A Nigerian hotel, once ran an advert on Cable News Network (CNN), among other services, it offers 24 hours power supply. No profit oriented business entity relies on public power supply.
Nigeria supplies electricity to some neighbouring countries, yet consumes meager megawatts of it. We import electric generators than any other country on the African continent – the markets flooded with generators with short life span.
Sanitation is big headache in the country. Dirt or refuse irritates the eyes and disturbs the sense of smell. Most of our towns and cities lack public convenience; stench of urine and putrid excrete slaps the face on some of our roads.
As a military leader, General Muhammadu Buhari in 1984, stated that the primary objective of his administration was to save the country from total collapse and vowed to sanitise the polity and give the citizenry a new orientation, though by forceful means.
In March 1984, the Buhari regime launched War Against Indiscipline, a government controlled mass mobilisation corrective response to social maladjustment within the country.  As part of the programme was war against filth, the measure was to clean private and public environments, it included an environmental sanitation program to clear refuse and illegal structures in public.
The regime introduced monthly sanitation exercise. The exercise takes place last Saturday of the month from 7am-10am for a clean and environmentally friendly country. The exercise empties the streets of people and vehicular flow, except for those on essential services. They achieved no success. The country still yearns for towns and cities with neat environment.
No town or city in Nigeria boasts of a comprehensive sewage system, virtually everybody’s building has a soakaway. Public water supply is almost nonexistent; most buildings accommodate water borehole and soakaway, sometimes, the soakaway contaminating the water borehole.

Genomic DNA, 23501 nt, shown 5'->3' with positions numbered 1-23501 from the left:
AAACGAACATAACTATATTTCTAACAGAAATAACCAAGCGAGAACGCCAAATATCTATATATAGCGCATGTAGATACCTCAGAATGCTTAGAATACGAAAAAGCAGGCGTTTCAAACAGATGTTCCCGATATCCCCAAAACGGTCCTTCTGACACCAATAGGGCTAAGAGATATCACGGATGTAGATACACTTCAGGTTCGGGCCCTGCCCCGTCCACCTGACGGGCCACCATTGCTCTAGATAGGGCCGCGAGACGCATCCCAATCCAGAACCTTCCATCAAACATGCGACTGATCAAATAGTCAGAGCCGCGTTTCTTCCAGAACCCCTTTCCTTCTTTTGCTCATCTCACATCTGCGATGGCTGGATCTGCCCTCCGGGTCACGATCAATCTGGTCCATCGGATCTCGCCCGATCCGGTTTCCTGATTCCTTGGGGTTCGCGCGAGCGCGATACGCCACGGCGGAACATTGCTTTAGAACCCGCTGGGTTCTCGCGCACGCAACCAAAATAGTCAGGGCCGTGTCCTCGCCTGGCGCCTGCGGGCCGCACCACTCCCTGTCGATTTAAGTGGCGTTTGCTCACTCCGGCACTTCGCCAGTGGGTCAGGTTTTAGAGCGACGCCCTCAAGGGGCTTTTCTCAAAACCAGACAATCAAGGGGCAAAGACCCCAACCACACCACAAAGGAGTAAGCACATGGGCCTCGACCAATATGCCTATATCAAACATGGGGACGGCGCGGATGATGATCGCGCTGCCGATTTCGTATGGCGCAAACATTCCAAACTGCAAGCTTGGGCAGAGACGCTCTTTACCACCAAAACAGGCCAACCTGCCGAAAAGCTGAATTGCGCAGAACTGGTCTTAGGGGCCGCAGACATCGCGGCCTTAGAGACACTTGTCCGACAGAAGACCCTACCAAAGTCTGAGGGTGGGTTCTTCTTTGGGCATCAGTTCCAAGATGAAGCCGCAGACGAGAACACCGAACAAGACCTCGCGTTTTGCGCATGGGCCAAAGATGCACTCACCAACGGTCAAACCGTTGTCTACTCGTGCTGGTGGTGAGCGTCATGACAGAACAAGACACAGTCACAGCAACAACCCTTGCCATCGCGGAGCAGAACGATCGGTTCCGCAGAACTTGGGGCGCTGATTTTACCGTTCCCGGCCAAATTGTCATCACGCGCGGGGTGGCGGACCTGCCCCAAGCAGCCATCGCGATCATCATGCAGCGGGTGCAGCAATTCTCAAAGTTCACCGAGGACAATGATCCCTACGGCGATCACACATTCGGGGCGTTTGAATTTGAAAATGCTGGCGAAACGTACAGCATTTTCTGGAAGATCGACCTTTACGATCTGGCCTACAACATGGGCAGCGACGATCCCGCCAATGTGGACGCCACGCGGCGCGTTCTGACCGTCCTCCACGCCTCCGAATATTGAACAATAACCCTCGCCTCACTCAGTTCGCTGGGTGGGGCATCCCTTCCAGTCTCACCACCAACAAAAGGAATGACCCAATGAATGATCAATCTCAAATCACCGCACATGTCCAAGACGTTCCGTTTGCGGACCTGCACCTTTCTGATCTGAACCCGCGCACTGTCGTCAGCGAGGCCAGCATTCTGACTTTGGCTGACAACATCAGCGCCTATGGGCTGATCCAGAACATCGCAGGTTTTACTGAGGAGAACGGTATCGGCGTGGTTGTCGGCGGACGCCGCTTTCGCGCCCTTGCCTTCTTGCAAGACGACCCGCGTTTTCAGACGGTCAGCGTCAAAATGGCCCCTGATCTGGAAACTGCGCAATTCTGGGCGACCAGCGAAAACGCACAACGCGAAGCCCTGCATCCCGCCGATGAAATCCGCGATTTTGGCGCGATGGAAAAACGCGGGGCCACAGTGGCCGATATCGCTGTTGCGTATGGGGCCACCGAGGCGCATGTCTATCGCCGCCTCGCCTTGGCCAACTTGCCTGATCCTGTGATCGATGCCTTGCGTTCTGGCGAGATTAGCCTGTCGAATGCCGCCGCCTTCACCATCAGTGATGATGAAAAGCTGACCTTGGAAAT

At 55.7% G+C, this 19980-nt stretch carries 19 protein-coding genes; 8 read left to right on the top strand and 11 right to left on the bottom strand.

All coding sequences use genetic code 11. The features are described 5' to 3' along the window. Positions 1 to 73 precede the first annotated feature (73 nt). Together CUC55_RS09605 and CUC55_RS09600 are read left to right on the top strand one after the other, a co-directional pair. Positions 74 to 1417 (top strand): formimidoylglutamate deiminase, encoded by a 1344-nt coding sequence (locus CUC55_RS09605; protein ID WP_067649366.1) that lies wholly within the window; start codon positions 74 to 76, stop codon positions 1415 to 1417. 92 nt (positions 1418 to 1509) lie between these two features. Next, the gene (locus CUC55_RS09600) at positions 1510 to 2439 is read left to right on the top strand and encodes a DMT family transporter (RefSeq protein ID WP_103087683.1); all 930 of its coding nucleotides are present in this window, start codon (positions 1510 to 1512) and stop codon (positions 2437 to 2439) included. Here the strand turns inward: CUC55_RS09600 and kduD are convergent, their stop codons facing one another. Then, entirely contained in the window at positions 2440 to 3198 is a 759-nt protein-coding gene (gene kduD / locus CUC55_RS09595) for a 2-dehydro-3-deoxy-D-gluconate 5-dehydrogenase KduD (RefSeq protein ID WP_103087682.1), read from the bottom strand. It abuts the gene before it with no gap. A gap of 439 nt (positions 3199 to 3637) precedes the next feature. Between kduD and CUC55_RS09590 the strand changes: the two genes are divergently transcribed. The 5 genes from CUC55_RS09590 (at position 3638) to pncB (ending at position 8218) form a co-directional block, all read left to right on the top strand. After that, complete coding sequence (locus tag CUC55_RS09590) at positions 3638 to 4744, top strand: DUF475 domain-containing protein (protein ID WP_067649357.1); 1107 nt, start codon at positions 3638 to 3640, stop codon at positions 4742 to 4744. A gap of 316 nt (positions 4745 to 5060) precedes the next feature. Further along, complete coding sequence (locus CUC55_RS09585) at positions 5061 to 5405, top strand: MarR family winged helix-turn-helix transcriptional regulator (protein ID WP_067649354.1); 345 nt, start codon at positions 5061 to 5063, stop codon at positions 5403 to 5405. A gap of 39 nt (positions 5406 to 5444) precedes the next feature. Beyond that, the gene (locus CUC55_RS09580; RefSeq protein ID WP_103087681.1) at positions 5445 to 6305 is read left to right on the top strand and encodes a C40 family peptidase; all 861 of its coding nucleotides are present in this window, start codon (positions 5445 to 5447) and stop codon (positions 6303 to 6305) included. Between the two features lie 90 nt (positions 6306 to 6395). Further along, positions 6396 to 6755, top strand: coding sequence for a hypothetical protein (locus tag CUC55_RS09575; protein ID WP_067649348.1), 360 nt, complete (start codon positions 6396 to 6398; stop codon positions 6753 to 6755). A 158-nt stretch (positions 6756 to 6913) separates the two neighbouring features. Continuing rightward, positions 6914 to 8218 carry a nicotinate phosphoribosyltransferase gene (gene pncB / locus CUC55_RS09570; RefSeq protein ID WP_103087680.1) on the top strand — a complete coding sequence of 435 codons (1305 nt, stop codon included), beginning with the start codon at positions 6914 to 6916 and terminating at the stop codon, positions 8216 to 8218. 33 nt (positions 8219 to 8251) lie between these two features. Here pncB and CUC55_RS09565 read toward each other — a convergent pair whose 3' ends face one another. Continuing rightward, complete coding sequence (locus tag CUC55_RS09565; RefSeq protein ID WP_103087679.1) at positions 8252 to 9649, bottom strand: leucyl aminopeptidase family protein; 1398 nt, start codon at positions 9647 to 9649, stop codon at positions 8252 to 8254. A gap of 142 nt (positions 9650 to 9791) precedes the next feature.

In that programme was the desire of the regime to instill and control orderliness and respect for fellow Nigerians within the polity. Instead of chaotic entry to buses at bus stops or jumping lines at other public places, Nigerians were told to queue and wait their turn.
The regime went as far as stationing uniformed men at some points to enforce queuing. That achieved relative success until the regime was toppled.
The system is in need of new orientation that Nigerians celebrate people without knowing the source of their wealth. Get rich-at-all-cost syndrome is now social malady that you don’t matter if you are not a deep pocket. Money rules, if you don’t have it, you don’t have a say.
The danger is, it has regrettably enforced all unimaginable atrocities in the society. We indulge in flaws, overlook it, and excuse our failures. We need a new orientation that will transform the country.